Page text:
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In what ratio should Solution 1 and Solution 2 be mixed to

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In what ratio should Solution 1 and Solution 2 be mixed to  [#permalink]

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New post 31 Oct 2010, 05:20
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In what ratio should Solution 1 and Solution 2 be mixed to get a solution which contains water and milk in the ratio of 3:7?

(1) Solution 1 contains water and milk in the ratio 1:9 and Solution 2 contains water and milk in the ratio 2:3
(2) The amount of milk in 100 gallon of solution 1 is 80 gallons more than that of water in the same solution. Further, 50 gallons of Solution 2 contains 10 gallons more milk than water.
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Re: Mixture Problem  [#permalink]

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New post 31 Oct 2010, 09:22
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udaymathapati wrote:
In what ratio should Solution 1 and Solution 2 be mixed to get a solution which contains water and milk in the ratio of 3:7?
1. Solution 1 contains water and milk in the ratio 1:9 and Solution 2 contains water and milk in the ratio 2:3
2. The amount of milk in 100 gallon of solution 1 is 80 gallaons more than that of water in teh same solulution. Further, 50 gallons of Solution 2 contains 10 gallons more milk than water.


(1) Solution 1 contains water and milk in the ratio 1:9 and Solution 2 contains water and milk in the ratio 2:3

Given: \(\frac{w_1}{m_1}=\frac{x}{9x}\) and \(\frac{w_2}{m_2}=\frac{2y}{3y}\), for some multiples \(x\) and \(y\).

We want \(\frac{x+2y}{9x+3y}=\frac{3}{7}\). Question: \(\frac{x+9x}{2y+3y}=\frac{2x}{y}=?\)

From first equation we can express \(x\) in terms of \(y\) (or vise versa) substitute it in the second and get desired ratio: \(\frac{x+2y}{9x+3y}=\frac{3}{7}\) --> \(y=4x\) --> \(\frac{2x}{y}=\frac{2x}{4x}=\frac{1}{2}\). Sufficient.

(2) The amount of milk in 100 gallon of solution 1 is 80 gallaons more than that of water in teh same solulution. Further, 50 gallons of Solution 2 contains 10 gallons more milk than water.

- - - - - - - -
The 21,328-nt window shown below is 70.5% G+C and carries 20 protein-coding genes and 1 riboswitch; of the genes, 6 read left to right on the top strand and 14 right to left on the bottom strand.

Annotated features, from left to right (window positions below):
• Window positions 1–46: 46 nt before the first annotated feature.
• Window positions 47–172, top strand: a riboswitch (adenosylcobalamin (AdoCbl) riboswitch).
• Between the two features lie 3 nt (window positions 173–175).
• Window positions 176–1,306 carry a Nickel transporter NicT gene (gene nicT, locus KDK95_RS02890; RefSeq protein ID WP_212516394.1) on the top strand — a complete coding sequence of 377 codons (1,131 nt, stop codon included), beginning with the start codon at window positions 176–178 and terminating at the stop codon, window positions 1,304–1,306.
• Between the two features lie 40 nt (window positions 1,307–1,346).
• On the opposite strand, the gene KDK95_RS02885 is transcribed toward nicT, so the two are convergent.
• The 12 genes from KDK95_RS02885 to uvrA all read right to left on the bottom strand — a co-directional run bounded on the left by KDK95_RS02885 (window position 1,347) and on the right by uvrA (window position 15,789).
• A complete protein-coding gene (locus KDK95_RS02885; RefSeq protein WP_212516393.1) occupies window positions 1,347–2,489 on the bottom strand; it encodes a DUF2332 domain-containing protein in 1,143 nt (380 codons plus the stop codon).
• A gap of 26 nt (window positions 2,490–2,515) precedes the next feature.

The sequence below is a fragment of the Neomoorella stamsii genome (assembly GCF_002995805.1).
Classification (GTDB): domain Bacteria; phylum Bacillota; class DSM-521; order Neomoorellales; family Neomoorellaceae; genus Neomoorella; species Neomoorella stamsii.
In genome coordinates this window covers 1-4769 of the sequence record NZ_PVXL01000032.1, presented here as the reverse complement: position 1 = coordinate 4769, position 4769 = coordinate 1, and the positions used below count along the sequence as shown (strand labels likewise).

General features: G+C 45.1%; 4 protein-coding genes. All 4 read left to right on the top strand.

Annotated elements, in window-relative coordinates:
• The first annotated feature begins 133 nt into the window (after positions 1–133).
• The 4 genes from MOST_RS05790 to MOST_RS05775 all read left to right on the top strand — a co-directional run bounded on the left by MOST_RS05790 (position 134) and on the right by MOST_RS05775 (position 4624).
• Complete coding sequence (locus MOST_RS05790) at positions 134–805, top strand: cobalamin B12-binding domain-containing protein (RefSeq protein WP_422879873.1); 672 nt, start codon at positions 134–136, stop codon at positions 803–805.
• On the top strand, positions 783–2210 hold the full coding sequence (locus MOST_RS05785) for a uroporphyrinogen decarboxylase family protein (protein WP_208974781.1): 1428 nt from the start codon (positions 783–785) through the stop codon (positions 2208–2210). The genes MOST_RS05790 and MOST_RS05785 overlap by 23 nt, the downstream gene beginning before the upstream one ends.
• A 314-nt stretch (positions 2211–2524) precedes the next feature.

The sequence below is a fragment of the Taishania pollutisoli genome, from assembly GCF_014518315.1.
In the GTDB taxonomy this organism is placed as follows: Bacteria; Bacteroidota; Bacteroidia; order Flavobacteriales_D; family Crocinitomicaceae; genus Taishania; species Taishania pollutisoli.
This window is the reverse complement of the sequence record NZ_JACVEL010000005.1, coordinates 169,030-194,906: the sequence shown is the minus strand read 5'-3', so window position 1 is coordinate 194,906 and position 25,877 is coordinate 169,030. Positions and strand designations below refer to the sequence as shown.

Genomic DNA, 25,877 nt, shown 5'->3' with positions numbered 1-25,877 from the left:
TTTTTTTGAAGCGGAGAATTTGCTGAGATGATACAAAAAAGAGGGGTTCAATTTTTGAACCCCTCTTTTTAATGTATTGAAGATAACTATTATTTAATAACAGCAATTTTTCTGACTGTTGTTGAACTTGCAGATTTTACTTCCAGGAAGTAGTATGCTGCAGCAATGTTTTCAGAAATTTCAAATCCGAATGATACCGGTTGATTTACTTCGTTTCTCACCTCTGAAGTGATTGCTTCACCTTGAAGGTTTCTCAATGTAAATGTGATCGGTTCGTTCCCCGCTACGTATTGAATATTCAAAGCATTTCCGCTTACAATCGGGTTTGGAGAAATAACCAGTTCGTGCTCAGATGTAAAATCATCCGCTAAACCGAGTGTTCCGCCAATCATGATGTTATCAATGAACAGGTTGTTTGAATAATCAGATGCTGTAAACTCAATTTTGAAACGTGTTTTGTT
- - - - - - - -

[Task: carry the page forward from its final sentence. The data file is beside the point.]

Given: \(w_1+m_1=100\) and \(w_1+80=m_1\) ---> \(w_1=10\) and \(m_1=90\) --> \(\frac{w_1}{m_1}=\frac{x}{9x}\);

\(w_2+m_2=50\) and \(w_2+10=m_2\) ---> \(w_2=20\) and \(m_1=30\)--> \(\frac{w_2}{m_2}=\frac{2y}{3y}\);

The same info as in (1). Sufficient.

Answer: D.
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Re: Mixture Problem  [#permalink]

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New post 23 Apr 2011, 00:06
1
answer is D


REMEMBER QUE IS ASKING RATIO
1. sufficent
equation will be like
1/10 x + 2/5 y = 3/10 (x+y)
we can find ratio of x and y
2. sufficent similarly we can fin ratio
( READ ST 2 CAREFULLY)

hence D
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Re: Mixture Problem  [#permalink]

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New post 23 Apr 2011, 09:43
We need the ratio of both the liquids to get the answer
Statement 1 and Statement 2 independently give us this information
So answer D
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Re: Mixture Problem  [#permalink]

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New post 24 Apr 2011, 22:41
W/M = 3/7

W1/M1 = 1/9 W2/M2 = 2/3


So Q1/Q2 = (2/3 - 3/7)/(3/7 - 1/9)


= (14 - 9)/21/(27 - 7)/63 = 5/21 * 63/20 = 3/4

(1) is sufficient


(2)

For Solution 1

M = W + 80

M + W = 100

For Solution 2


M = W + 10

M + W = 50

So we can find the ratios of M:W in solutions and using above alligation technique find the required ratio.

Answer - D
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Re: In what ratio should Solution 1 and Solution 2 be mixed to  [#permalink]

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New post 13 Jun 2013, 02:15
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Re: In what ratio should Solution 1 and Solution 2 be mixed to  [#permalink]